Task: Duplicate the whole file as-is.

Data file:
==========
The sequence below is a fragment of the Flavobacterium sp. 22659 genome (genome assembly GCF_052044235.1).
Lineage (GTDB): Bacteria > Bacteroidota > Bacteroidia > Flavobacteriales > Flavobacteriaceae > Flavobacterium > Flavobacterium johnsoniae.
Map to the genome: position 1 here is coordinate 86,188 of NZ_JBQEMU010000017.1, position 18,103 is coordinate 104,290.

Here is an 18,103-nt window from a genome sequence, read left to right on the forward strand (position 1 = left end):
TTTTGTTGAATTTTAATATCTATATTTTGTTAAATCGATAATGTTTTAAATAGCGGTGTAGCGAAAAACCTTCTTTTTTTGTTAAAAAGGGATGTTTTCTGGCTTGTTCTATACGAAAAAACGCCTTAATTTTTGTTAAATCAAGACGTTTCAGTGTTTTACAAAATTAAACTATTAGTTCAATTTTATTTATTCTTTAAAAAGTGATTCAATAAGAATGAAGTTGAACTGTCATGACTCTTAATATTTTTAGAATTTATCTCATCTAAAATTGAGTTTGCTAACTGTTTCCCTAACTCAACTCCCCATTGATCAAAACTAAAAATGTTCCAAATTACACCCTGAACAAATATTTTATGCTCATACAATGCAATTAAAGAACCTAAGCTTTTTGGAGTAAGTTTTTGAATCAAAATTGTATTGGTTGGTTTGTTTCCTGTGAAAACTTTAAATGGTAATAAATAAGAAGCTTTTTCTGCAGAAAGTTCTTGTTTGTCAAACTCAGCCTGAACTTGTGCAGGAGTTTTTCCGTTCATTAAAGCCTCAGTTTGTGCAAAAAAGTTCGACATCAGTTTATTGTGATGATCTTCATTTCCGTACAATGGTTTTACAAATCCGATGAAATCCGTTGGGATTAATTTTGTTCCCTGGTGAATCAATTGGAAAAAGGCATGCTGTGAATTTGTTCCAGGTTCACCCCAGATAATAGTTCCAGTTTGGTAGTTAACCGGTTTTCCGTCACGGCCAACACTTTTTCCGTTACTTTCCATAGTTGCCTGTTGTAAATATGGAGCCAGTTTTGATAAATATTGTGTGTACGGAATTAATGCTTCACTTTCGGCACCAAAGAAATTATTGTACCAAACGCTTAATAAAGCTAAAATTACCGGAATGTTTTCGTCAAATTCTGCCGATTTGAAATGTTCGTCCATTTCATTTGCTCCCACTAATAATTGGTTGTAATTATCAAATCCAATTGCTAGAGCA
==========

The sequence below is a fragment of the Flavobacterium sp. 22659 genome (genome assembly GCF_052044235.1).
Lineage (GTDB): Bacteria > Bacteroidota > Bacteroidia > Flavobacteriales > Flavobacteriaceae > Flavobacterium > Flavobacterium johnsoniae.
Map to the genome: position 1 here is coordinate 86,188 of NZ_JBQEMU010000017.1, position 18,103 is coordinate 104,290.

Here is an 18,103-nt window from a genome sequence, read left to right on the forward strand (position 1 = left end):
TTTTGTTGAATTTTAATATCTATATTTTGTTAAATCGATAATGTTTTAAATAGCGGTGTAGCGAAAAACCTTCTTTTTTTGTTAAAAAGGGATGTTTTCTGGCTTGTTCTATACGAAAAAACGCCTTAATTTTTGTTAAATCAAGACGTTTCAGTGTTTTACAAAATTAAACTATTAGTTCAATTTTATTTATTCTTTAAAAAGTGATTCAATAAGAATGAAGTTGAACTGTCATGACTCTTAATATTTTTAGAATTTATCTCATCTAAAATTGAGTTTGCTAACTGTTTCCCTAACTCAACTCCCCATTGATCAAAACTAAAAATGTTCCAAATTACACCCTGAACAAATATTTTATGCTCATACAATGCAATTAAAGAACCTAAGCTTTTTGGAGTAAGTTTTTGAATCAAAATTGTATTGGTTGGTTTGTTTCCTGTGAAAACTTTAAATGGTAATAAATAAGAAGCTTTTTCTGCAGAAAGTTCTTGTTTGTCAAACTCAGCCTGAACTTGTGCAGGAGTTTTTCCGTTCATTAAAGCCTCAGTTTGTGCAAAAAAGTTCGACATCAGTTTATTGTGATGATCTTCATTTCCGTACAATGGTTTTACAAATCCGATGAAATCCGTTGGGATTAATTTTGTTCCCTGGTGAATCAATTGGAAAAAGGCATGCTGTGAATTTGTTCCAGGTTCACCCCAGATAATAGTTCCAGTTTGGTAGTTAACCGGTTTTCCGTCACGGCCAACACTTTTTCCGTTACTTTCCATAGTTGCCTGTTGTAAATATGGAGCCAGTTTTGATAAATATTGTGTGTACGGAATTAATGCTTCACTTTCGGCACCAAAGAAATTATTGTACCAAACGCTTAATAAAGCTAAAATTACCGGAATGTTTTCGTCAAATTCTGCCGATTTGAAATGTTCGTCCATTTCATTTGCTCCCACTAATAATTGGTTGTAATTATCAAATCCAATTGCTAGAGCA